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Somehow, Roger Federer keeps pushing the boundaries of greatness

From ESPN - July 16, 2017

LONDON -- He keeps rocketing farther into the tennis firmament. Keeps pushing the boundaries past what was previously thought possible in his sport.

Roger Federer's record-setting 19th major victory unfolded under threatening skies here Sunday, but with no hint of trouble on court. He lost just eight games against an opponent in Marin Cilic who was hobbled by an injured foot. It took 101 minutes. From the Swiss, the most memorable emotion came minutes after he won the last point with an ace: He sat in his on-court chair, looked into the stands at his support team, his wife and children, and cried.

Then he composed himself coolly. In front of an adoring crowd he did what he has now done more than any other man in Wimbledon history. He held high the tournament's gilded winner's cup for the eighth time.

"To mark history here at Wimbledon really means a lot to me; it's that simple," Federer said soon after walking from the court. "[But] funny enough, I did not think that much of it throughout today, throughout the trophy ceremony. I was just happy that I was able to win Wimbledon again, because it's been a long road. It's been tough at times ... but that's how it's supposed to be."

Tough, indeed. Who could have imagined such a renaissance at age 35? Going into this season, Federer had not won a major title since a protracted battle with Andy Murray at Wimbledon five years back. He'd been close, suffering through three painful losses in the finals of major tournaments, two at the All England Club. In the fog of this fresh victory, it is easy to forget last year, when he suffered through the indignity of a tripping-tumble to the Centre Court turf as he succumbed in a semifinal defeat. He announced soon afterward that he was leaving the tour for six months, a move needed to heal his wounds and come back with a new perspective. But he was thought by many to be finished.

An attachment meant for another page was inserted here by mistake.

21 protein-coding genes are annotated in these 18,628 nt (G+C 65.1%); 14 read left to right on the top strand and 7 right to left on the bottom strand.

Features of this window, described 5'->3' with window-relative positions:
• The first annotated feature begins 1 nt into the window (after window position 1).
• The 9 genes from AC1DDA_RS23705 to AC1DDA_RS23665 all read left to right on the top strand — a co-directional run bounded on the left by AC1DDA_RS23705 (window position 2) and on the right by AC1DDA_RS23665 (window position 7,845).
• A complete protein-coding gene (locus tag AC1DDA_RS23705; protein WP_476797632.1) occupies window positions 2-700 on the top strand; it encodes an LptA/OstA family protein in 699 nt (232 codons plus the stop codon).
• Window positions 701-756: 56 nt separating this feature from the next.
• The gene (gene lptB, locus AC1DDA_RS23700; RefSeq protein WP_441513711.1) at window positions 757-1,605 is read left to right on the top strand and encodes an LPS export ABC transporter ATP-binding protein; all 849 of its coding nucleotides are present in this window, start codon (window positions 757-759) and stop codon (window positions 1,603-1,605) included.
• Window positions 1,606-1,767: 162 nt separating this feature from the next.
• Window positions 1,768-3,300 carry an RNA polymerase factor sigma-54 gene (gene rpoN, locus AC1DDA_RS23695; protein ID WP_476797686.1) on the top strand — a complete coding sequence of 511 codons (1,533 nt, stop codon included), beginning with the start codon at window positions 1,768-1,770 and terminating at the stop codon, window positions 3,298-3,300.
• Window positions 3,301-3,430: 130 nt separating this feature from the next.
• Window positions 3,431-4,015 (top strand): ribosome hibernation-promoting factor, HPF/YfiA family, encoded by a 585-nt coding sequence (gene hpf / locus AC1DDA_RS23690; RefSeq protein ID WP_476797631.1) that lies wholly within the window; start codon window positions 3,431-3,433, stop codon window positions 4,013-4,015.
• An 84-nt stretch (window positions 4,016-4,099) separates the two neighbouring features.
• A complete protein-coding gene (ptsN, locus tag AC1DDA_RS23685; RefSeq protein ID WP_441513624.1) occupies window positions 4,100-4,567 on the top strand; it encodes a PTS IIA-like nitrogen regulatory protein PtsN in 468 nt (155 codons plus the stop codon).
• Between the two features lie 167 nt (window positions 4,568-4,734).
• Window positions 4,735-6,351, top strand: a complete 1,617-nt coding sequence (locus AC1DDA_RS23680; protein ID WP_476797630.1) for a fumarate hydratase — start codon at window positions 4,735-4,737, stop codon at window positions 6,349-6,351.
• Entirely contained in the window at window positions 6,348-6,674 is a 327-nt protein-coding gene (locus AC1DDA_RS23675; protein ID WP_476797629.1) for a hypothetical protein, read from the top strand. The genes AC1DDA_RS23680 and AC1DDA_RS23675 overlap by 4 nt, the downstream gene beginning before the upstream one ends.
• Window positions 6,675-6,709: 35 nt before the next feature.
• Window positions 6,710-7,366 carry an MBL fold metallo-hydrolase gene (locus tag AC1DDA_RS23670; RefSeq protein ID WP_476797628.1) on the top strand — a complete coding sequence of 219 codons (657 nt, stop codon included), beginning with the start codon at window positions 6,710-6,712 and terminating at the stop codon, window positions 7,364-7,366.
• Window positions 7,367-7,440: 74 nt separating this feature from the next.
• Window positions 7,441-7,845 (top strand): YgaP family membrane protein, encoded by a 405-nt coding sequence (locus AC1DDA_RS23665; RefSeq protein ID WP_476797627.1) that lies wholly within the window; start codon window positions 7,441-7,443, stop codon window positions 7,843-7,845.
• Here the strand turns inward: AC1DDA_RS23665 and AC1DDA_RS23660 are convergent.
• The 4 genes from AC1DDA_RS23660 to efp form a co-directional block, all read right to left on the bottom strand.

How quickly it all changes. The 131st Wimbledon is in the books and his name is etched again on the wall of champions. Same as at this year's Australian Open, with its epic final against Rafael Nadal. Same as at the big tour stops in Palm Springs and Miami. Same as last month at Halle, Germany, where, just as during this fortnight, he did not drop a single set.

"I knew I could go great again maybe one day, but not at this level" he said. "You would have laughed if I told you I was going to win two Slams this year. People would not believe me if I [had] said that." Then, he admitted that he, too, had plenty of doubts. "I also did not believe that I was going to win two this year."

Now he knows. Now, once again, we all know.

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